By Rob van Alstyne
By Zach McCormick
By Emily Eveland
By Jack Spencer
By Michael Madden
By Reed Fischer
By Emily Weiss
By Emily Weiss
Freakwater also bypass mainstream country's lyrical tripe. Freed from obsessions with sin, family duty, and working class authenticity, these women can raise their voices to express undistilled emotions without excess baggage. The first line of the album announces that these sad stories are not going to be sad in any of the clichéd ways: "I wasn't drinking to forget/I was drinking to remember/How I once might have looked through the eyes of a stranger." Where country sung by women typically revolves around their hopeless wishes for a faithful man or a stable family life, Freakwater's songs give the women involved full agency; their longing, their sadness, their bitter humor, their waitress work, is theirs, beholden to no one.
But the pleasures of this music don't come from feminist politics; they come from the singing. Whether it's in the swelling harmony on "Gone to Stay," the ethereal call and response to "Smoking Daddy," or lovely, understated covers of Woody Guthrie and Dorsey Burnette, these women do celebrate tradition. When they sing "There's nothing so pure as the kindness of an atheist" they aren't being provocative. They're trying to say that the joy and kindness and sorrow in the world can be celebrated for their own sakes, not because those things serve any higher power. (Stephen Tignor)
MIX TAPE DJs are to rappers as curators are to painters. That is, while rappers create original works (their songs), DJs decide which works to present, where, and how (on their tapes). There's an art to the mix tape, both conceptual and technical. DJs craft their tapes into a cohesive and unified whole, where scratches, dubs, and overlays link the best moments of the best songs in the best order to make a nonstop hip-hop odyssey. A great mix tape will be three things at once: A greatest hits compilation of the finest new and old hip-hop, a rarities bootleg with unreleased tracks from top artists, and a live album that captures the spirit of a hopping house party.
Until now, mix tapes were sold on the streets for about $10 a pop--a bargain considering most rap records run at least $15 and contain mostly filler. With 60 Minutes of Funk, the first-ever major-label mix tape, RCA plays "if you can't beat 'em join 'em" and capitalizes on superior distribution to offer the joys of mix tapes to people outside the inner cities. The "tape" (available on CD), done in one continuous take by popular New York DJ Funkmaster Flex, weaves together classic tracks (LL Cool J's "Rock the Bells," A Tribe Called Quest's "Award Tour") with in-studio freestyles (Fugees, Method Man, Keith Murray) and other hip-hop miscellany (DJ Kool's "20 Minute Workout," KRS-One's "Speech"), and ties it all together with Flex's own cut-ups and shout-outs. By including only the most relentless beats and craziest rhymes, Flex makes hip-hop that's all about having a party, the way it's rarely heard these days, but the way it was always meant to be. (Sarig)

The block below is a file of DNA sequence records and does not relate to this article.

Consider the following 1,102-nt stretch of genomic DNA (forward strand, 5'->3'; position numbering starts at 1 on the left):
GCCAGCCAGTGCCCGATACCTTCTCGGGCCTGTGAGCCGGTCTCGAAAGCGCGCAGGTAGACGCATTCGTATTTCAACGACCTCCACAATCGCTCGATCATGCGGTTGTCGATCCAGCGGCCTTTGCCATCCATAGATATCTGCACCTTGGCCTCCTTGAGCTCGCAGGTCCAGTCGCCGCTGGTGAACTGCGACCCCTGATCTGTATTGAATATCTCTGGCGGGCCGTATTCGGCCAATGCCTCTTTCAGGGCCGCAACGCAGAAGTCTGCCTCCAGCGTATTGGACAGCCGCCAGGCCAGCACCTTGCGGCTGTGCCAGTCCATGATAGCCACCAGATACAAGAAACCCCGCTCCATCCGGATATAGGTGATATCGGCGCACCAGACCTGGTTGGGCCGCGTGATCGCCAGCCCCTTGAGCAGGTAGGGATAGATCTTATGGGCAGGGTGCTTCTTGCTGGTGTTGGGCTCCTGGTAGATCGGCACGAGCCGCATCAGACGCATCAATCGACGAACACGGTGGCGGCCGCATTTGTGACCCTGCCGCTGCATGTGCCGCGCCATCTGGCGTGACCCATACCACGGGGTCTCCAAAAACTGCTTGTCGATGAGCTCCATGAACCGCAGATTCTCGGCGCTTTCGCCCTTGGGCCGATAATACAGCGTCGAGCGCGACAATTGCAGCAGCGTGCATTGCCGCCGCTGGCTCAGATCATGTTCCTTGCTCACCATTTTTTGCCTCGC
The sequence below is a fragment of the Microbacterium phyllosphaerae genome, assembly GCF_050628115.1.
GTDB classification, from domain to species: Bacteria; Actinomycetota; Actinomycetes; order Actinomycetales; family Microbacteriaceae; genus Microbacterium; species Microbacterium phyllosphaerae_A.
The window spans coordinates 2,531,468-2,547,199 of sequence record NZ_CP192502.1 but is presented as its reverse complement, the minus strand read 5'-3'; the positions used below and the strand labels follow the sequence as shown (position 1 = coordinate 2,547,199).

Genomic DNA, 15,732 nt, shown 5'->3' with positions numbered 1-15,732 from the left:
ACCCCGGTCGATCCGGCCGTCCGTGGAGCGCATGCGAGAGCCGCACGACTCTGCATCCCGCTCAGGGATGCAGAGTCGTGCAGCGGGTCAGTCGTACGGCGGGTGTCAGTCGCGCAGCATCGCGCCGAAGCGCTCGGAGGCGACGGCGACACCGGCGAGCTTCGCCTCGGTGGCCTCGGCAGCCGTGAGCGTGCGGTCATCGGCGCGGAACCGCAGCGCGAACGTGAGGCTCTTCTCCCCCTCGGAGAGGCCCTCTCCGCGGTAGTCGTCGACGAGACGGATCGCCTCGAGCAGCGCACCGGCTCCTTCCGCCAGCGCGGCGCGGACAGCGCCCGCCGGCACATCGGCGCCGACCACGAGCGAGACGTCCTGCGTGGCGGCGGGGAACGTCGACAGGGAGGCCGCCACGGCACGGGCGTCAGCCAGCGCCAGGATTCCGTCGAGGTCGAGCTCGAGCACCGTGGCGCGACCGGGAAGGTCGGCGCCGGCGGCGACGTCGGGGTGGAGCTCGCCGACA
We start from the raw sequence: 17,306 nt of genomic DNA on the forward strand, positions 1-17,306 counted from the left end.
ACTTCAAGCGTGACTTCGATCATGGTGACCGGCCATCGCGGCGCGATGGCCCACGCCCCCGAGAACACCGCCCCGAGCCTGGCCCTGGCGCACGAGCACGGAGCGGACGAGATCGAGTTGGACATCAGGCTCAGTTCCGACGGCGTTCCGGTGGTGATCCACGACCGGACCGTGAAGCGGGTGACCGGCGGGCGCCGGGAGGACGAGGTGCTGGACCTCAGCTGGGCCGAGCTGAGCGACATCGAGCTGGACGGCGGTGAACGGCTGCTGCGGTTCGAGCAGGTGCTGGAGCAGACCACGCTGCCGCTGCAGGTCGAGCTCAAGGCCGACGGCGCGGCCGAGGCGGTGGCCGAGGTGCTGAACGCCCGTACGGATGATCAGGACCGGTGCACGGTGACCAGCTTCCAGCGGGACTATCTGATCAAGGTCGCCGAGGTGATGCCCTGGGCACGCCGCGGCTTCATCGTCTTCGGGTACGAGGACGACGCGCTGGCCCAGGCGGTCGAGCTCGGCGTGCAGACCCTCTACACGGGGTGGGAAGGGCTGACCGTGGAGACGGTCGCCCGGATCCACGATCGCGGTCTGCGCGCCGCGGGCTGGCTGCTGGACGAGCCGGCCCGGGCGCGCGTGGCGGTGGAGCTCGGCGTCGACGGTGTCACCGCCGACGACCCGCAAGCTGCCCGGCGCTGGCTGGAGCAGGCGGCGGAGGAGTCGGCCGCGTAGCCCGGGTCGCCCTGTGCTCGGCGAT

Pussy, King of the Pirates
Quarterstick/Touch & Go
A MATCH MADE in avant-pop heaven: Kathy Acker, lesbian punk heiress to William Burroughs's edge-of-humanity literature, together with the Mekons, eclectic punk survivors and underground music gods/goddesses. In a musical/literary pairing that easily beats the Burroughs/Cobain collab a few years back, Acker and the Mekons meet to produce what must be the first-ever soundtrack to a novel. Pussy, King of the Pirates is an aural companion to Acker's latest written work of the same name, a typically brutal journey into a wonderland of oblivion where the real and imagined intermingle freely, and horror and obscenity live side by side with childhood fantasy and adventure.
Though the record might make a bit more sense after reading the book, the Mekons do an exceptional job conjuring musically what Acker attempts in words. Acker reads book excerpts to introduce each of Pussy's seven songs, which echo the writer's disjointed and cacophonous collage style by mixing samples from pirate radio ("Ange's Song As She Crawled Through London"), dub reggae ("The Song of the Dogs"), lesbian pirate shanties ("Ostracism's Song to Pussycat"), industrial noise ("Intro the Strange"), and disco synth pop ("Antigone Speaking of Herself"). Acker brings out the Mekons' savage female side--with vocalist Jon Langford taking a back seat to Sally Timms's singing and Susie Honeyman's shrill fiddle--while the Mekons bring Acker's lyrics into a new sensual realm without compromising the power of her naked words. (Sarig)
Local ShotsBalloon Guy
The West Coast Shakes
"YOU NEVER EXPECTED this from a welterweight!" cries Matt Olson in the very first moment of The West Coast Shakes, after which Balloon Guy erupts into a stop-start barrage of jagged, controlled noise. Olson's right--you probably don't expect this 14-song tour de force from a 3-year-old band that is still best known for the hyped major-label race to sign them. But Balloon Guy has spent its existence as the closet-intellectual, shut-in ironicists of local rock. They'll fuck with your mind by hinting at more secrets than they actually reveal, which is half the pleasure of dissecting the band. Peel the layers away from BG's stream-of-consciousness white noise, and the potential for interpretation--and misinterpretation--is staggering. And guess what: That's the point.